Weighing in on wages

Examining the wage differences in Santa Clara County compared to the rest of the United States


Ananya Chaudhary

Food service workers in Santa Clara County earn an hourly wage of 16.59 dollars and an annual income of 34,500 dollars

Ananya Chaudhary

The average wage in Cupertino, California is among the highest in the United States. Located in Santa Clara County, the city boasts a strong economy driven by the presence of major technology companies such as Apple, Intel and Hewlett-Packard. According to the United States Census Bureau, the median household income in Cupertino, California, in 2021 was 199,778 dollars, which is significantly higher than the median household income for California, 84,907 dollars and the median household income in the United States, 69,717 dollars. The high cost of living in Cupertino is another factor that contributes to the high wages of employees, as the city’s median home price is approximately 3 million dollars, which is also significantly higher than the national average. 

Junior Rishi Manoj recently started working at Safari Run, where he puts in approximately eight hours per week and earns 18 dollars per hour. Although he feels that his pay is decent for a high school student with a part-time job, he recognizes that there may be significant disparities between the compensation received by workers in different fields.

“There is some inequality between big corporations like Apple [and] Microsoft, as opposed to smaller or different types of [jobs, such] as a cashier or [other] minimum wage [jobs],” Manoj said. “The [number] of jobs and the [number] of people working in these bigger companies [causes] some inequality [in wages] between them and the smaller or lower-paying jobs.”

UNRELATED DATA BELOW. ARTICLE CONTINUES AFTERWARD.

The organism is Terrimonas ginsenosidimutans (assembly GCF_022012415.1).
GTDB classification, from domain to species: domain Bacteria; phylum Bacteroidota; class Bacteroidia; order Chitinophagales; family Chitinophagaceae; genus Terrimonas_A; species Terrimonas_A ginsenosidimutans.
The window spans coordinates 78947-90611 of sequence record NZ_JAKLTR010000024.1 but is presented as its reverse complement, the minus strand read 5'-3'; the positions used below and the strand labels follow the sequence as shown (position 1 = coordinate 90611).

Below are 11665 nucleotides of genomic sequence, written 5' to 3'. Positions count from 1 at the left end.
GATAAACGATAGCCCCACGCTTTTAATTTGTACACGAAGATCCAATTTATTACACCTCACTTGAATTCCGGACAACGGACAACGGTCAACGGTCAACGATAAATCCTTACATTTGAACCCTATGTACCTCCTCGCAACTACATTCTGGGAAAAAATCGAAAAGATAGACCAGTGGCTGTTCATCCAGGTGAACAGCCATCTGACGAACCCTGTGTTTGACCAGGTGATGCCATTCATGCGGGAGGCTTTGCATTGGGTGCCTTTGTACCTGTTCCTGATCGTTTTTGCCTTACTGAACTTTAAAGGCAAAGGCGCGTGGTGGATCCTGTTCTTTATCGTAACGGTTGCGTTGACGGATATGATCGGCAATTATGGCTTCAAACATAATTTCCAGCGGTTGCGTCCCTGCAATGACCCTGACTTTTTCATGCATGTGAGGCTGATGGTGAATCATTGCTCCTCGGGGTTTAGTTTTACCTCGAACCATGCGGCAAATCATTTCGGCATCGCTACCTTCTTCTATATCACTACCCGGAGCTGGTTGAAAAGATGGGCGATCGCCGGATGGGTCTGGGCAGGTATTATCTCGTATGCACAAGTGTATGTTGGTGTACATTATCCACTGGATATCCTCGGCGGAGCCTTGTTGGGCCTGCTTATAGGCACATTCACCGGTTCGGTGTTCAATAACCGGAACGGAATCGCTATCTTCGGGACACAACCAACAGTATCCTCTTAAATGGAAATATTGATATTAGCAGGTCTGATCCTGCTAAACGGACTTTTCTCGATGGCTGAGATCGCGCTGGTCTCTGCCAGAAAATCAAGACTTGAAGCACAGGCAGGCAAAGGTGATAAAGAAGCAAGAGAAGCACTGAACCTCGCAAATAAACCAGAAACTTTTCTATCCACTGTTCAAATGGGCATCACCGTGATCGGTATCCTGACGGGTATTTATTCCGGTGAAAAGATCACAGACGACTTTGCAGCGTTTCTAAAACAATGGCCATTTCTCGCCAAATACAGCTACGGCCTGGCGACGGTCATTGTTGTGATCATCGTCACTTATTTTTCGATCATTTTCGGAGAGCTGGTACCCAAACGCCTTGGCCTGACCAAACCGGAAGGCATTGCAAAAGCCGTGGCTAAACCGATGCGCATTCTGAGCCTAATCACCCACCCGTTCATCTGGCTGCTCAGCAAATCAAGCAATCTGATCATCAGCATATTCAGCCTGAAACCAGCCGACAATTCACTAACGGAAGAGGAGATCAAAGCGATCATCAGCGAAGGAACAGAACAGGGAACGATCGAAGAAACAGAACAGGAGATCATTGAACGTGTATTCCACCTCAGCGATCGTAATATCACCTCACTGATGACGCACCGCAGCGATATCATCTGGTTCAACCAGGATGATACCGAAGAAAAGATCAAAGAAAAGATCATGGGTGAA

Income inequality in Santa Clara County is a significant issue, as displayed by the county’s high Gini coefficient, a measure of income inequality, where 0 represents perfect income equality and 1 represents complete inequality. In 2020, California’s Gini coefficient was 0.498, meaning income tends to be unequally distributed.  

Wages play a significant role in income inequality in Santa Clara County. The county has a highly educated and skilled workforce due to its abundance of high-tech industries, which drives the median wage. However, these elevated wages result in soaring housing prices. According to a report by Danville San Ramon, a worker in Santa Clara must earn more than 55.15 dollars per hour to afford a two-bedroom rental home. The high cost of living in the area exacerbates income inequality, as those earning lower wages struggle to make ends meet.

“I think we can pay more for minimum wage work  [by] increasing [it will] help make [the] quality of life better or make it easier for [some] people,” Manoj said. “I [also] think that could help with income inequality, [because] the difference between the [wages of] big corporations [and] smaller businesses [could be balanced out].”

Cupertino has a minimum wage that is significantly higher than California’s minimum wage of 15.50 dollars per hour. As of 2023, the minimum wage in the city has reached 17.20 dollars per hour, up from 16.40 dollars the previous year. This steady increase in the minimum wage since 2017 reflects the high cost of living in the area and the effort to provide livable wages for all workers. However, some workers and advocates believe that the minimum wage still needs to catch up with the rising cost of inflation. 

A comparison of minimum wage in California, Cupertino, and the United States.

Junior Ridhima Katare, who previously worked as a lifeguard and earned 16.90 dollars per hour, believes the minimum wage should be adjusted with inflation.